At SUSHISAMBA, we’re always reaching further and further into the culinary coffers of Japan, Brazil and Peru.

The Summer 2016 Restaurant Week at our West Village location is no exception. In keeping with our “always innovating” approach to culinary, SUSHISAMBA continues to push boundaries during this fan-favorite occasion. In fact, our chefs see it as yet another opportunity for culinary exploration.

So without further ado, here are seven tasty items from our innovative Restaurant Week menus in NYC. If you don’t see a SUSHISAMBA-style term you’ve been wondering about, explore our alphabetized glossary.

As in Quinoa Pancakes: Brazilian nut butter, blueberry yuzu compote, pisco maple syrup, whipped cream – available at brunch.
… the Quinoa Bowl: green peas, crispy kale, pickled baby vegetables, garbanzo, tofu, sacha inchi oil-lemon vinaigrette – available at lunch.
Quinoa Chirrashi: tuna, salmon, shrimp, tamago, citrus sesame soy


Quinoa has been center stage on the plates and palates of healthy eaters for years now as a protein-packed grain that features all nine essential amino acids.

But did you know that most quinoa is grown in Altiplano (literally translated as “high plain”), a 14,000-foot Andean plateau that sweeps across parts of both Peru and Bolivia? You’re welcome.

Bonus vinaigrette ingredient: sacha inchi is a nutty fruit native to the Amazon rainforest and other areas in tropical South America.

As served in Churrasco and Eggs: grilled hanger steak, red chimichurri, organic eggs in any style, potato, mizuna salad – available at brunch.

A Brazilian favorite translated from “barbeque,” churassco originated in the state of Rio Grande do Sul (south of São Paulo), where a cowboy, or “gaucho” would prepare his meal on an open fire.

As served in Heirloom Carrot Salad: chancaca, sherry vinaigrette, orange supreme and lamb lettuce –available at lunch.

Our Peruvian-born Executive Chef Pedro Duarte finds the all-natural, raw nature of chancaca, a byproduct of boiled and evaporated sugarcane juice, a stand out ingredient. It features a high molasses content and super subtle hints of caramel. In addition to its Peruvian roots, Chancaca is typically found in Bolivia and Chile as well.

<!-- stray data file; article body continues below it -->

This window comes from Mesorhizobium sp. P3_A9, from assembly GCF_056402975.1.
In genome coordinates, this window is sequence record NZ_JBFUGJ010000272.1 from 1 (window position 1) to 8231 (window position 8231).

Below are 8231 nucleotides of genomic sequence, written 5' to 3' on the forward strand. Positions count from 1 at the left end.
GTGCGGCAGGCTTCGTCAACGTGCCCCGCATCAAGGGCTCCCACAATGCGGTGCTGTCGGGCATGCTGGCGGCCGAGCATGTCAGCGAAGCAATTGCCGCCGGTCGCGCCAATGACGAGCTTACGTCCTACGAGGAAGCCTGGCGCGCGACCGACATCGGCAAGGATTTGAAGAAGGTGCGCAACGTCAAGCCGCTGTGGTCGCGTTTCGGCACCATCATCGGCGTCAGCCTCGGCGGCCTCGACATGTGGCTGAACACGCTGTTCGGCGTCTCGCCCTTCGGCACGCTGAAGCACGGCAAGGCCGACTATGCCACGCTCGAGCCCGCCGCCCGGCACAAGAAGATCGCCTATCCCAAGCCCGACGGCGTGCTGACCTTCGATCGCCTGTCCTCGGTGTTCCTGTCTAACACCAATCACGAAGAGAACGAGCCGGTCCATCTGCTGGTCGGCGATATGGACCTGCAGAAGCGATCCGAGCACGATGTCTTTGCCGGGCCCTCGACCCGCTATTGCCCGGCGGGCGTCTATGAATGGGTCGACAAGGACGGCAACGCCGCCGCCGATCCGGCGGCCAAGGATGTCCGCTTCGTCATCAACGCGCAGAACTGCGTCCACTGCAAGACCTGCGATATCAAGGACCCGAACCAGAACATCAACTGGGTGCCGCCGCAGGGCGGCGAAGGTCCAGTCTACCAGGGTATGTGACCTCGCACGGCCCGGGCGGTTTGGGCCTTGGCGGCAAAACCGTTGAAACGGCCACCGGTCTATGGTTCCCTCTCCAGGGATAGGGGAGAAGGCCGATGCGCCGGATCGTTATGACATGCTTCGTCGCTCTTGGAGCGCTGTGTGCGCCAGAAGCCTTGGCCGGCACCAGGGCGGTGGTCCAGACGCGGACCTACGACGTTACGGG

As served in Tacacho Con Cecina: smoked wild boar and plantain croquette, salsa criolla – available at dinner.

Tacacho are smashed plantains. The term – derived from Quechuan “taka chu” – means “beaten.” Linguistic alert: Quechua is an ancient language still spoken by a full one-third of Peru’s 28 million-strong population.

An Amazonian dish, tacacho is typically served with pork or “cecina”

Hatcho Miso
As served in Wagyu Sirloin: hatcho miso, brussels sprouts, wax bean salad, toasted almond and crispy manchego cheese – available at dinner.

Also known as mame miso, hatcho miso is made from soybeans and aged for up to three years. It’s got a royal history and served to the emperor of Japan many miso moons ago. It offers a strong flavor that balances sweet and salty.

As served in the Shishimai Roll: shrimp tempura, takuwan, portobello mushroom, quinoa, shishito pepper, tuna, tobanjan sauce

What do Zen Buddhism and a yellow pickled radish have in common? More than you’d think you can imagine takuwan is not only synonymous with good digestion throughout Japan, but it is named for Takuwan Sōhō, who was an influential figure in the Rinzai school of Zen Buddhism during the 1600s – and has been credited with creating the pickled radish that bears his name.

As served in Kinako-Su: Espresso sponge cake, peruvian chocolate, toasted soy cream, kinako coffee ice cream and espresso foam – available at Restaurant Week NYC lunch and dinner.

Gluten free kinako has a nutty flavor but is actually made from ground and roasted soybeans. Used traditionally in Japan as a topping on Japanese sweets, it’s a little-known superfood that can be dusted over desserts, mixed into a smoothie or added into yogurt. It’s also a healthy swap for powdered sugar.